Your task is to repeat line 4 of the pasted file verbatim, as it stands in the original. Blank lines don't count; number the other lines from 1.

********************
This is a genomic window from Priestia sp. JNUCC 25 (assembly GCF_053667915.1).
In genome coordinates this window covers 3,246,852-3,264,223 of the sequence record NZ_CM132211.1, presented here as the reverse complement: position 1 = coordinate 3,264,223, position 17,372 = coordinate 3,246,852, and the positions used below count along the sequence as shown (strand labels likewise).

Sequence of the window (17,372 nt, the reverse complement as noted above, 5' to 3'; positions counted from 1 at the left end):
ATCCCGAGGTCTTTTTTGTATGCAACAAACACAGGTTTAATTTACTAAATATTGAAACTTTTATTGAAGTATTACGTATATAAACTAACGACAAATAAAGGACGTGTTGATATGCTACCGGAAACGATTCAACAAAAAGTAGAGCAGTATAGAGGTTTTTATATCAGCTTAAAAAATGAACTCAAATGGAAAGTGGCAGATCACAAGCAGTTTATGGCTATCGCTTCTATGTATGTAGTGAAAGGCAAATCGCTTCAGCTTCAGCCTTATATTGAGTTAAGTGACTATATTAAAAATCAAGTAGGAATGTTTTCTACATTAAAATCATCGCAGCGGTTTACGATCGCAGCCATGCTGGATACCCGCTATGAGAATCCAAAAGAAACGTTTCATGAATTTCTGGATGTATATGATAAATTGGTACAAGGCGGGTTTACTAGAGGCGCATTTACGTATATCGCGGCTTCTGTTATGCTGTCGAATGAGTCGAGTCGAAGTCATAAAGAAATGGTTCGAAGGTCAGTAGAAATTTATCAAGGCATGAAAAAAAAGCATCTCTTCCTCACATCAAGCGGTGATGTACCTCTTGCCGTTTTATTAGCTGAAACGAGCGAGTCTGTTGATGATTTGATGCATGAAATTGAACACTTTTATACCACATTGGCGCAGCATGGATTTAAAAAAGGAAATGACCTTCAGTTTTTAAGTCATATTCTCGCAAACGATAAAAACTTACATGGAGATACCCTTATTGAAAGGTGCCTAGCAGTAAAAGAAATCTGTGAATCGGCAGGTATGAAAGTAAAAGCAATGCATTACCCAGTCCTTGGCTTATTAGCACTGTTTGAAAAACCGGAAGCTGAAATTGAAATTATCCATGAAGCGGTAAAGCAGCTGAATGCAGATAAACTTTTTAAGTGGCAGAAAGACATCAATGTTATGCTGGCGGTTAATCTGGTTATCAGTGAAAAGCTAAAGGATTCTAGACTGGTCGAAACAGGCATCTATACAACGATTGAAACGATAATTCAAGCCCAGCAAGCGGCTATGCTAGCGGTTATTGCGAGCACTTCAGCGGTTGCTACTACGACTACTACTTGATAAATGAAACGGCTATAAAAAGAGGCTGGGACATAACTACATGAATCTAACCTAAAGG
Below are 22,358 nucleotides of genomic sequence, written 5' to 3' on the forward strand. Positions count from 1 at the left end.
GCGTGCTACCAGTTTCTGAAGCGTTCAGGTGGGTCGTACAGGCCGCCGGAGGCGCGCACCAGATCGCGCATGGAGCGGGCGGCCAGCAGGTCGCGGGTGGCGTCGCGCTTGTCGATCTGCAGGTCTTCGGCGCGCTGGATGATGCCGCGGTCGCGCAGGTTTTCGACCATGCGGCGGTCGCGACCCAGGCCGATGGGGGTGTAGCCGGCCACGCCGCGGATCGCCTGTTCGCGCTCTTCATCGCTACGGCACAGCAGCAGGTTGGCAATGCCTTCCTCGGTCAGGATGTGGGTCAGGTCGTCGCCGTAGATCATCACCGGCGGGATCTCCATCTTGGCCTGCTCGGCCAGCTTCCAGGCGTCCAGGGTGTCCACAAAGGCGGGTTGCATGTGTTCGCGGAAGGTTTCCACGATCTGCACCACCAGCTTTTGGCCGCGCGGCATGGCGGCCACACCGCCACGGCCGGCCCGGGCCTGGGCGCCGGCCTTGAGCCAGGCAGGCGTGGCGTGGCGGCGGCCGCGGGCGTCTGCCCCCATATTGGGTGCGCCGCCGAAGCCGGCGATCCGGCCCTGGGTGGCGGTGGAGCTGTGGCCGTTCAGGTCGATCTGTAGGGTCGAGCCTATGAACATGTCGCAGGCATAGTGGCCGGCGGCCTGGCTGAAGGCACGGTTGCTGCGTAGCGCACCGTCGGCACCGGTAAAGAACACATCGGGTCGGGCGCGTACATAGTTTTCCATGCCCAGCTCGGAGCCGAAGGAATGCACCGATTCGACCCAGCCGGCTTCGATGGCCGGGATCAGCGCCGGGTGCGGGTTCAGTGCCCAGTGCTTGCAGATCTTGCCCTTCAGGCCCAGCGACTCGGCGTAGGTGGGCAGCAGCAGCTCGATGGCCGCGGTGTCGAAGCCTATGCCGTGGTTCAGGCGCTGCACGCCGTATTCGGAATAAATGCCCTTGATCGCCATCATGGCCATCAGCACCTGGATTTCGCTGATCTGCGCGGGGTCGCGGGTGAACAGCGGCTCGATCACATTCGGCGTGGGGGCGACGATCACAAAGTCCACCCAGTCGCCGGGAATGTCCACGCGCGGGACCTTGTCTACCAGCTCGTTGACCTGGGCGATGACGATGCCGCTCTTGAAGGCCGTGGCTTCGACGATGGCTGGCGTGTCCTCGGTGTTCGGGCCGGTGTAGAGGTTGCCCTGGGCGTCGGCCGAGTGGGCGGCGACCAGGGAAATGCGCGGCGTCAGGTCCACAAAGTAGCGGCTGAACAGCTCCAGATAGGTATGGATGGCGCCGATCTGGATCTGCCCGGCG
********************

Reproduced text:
ATCCCGAGGTCTTTTTTGTATGCAACAAACACAGGTTTAATTTACTAAATATTGAAACTTTTATTGAAGTATTACGTATATAAACTAACGACAAATAAAGGACGTGTTGATATGCTACCGGAAACGATTCAACAAAAAGTAGAGCAGTATAGAGGTTTTTATATCAGCTTAAAAAATGAACTCAAATGGAAAGTGGCAGATCACAAGCAGTTTATGGCTATCGCTTCTATGTATGTAGTGAAAGGCAAATCGCTTCAGCTTCAGCCTTATATTGAGTTAAGTGACTATATTAAAAATCAAGTAGGAATGTTTTCTACATTAAAATCATCGCAGCGGTTTACGATCGCAGCCATGCTGGATACCCGCTATGAGAATCCAAAAGAAACGTTTCATGAATTTCTGGATGTATATGATAAATTGGTACAAGGCGGGTTTACTAGAGGCGCATTTACGTATATCGCGGCTTCTGTTATGCTGTCGAATGAGTCGAGTCGAAGTCATAAAGAAATGGTTCGAAGGTCAGTAGAAATTTATCAAGGCATGAAAAAAAAGCATCTCTTCCTCACATCAAGCGGTGATGTACCTCTTGCCGTTTTATTAGCTGAAACGAGCGAGTCTGTTGATGATTTGATGCATGAAATTGAACACTTTTATACCACATTGGCGCAGCATGGATTTAAAAAAGGAAATGACCTTCAGTTTTTAAGTCATATTCTCGCAAACGATAAAAACTTACATGGAGATACCCTTATTGAAAGGTGCCTAGCAGTAAAAGAAATCTGTGAATCGGCAGGTATGAAAGTAAAAGCAATGCATTACCCAGTCCTTGGCTTATTAGCACTGTTTGAAAAACCGGAAGCTGAAATTGAAATTATCCATGAAGCGGTAAAGCAGCTGAATGCAGATAAACTTTTTAAGTGGCAGAAAGACATCAATGTTATGCTGGCGGTTAATCTGGTTATCAGTGAAAAGCTAAAGGATTCTAGACTGGTCGAAACAGGCATCTATACAACGATTGAAACGATAATTCAAGCCCAGCAAGCGGCTATGCTAGCGGTTATTGCGAGCACTTCAGCGGTTGCTACTACGACTACTACTTGATAAATGAAACGGCTATAAAAAGAGGCTGGGACATAACTACATGAATCTAACCTAAAGG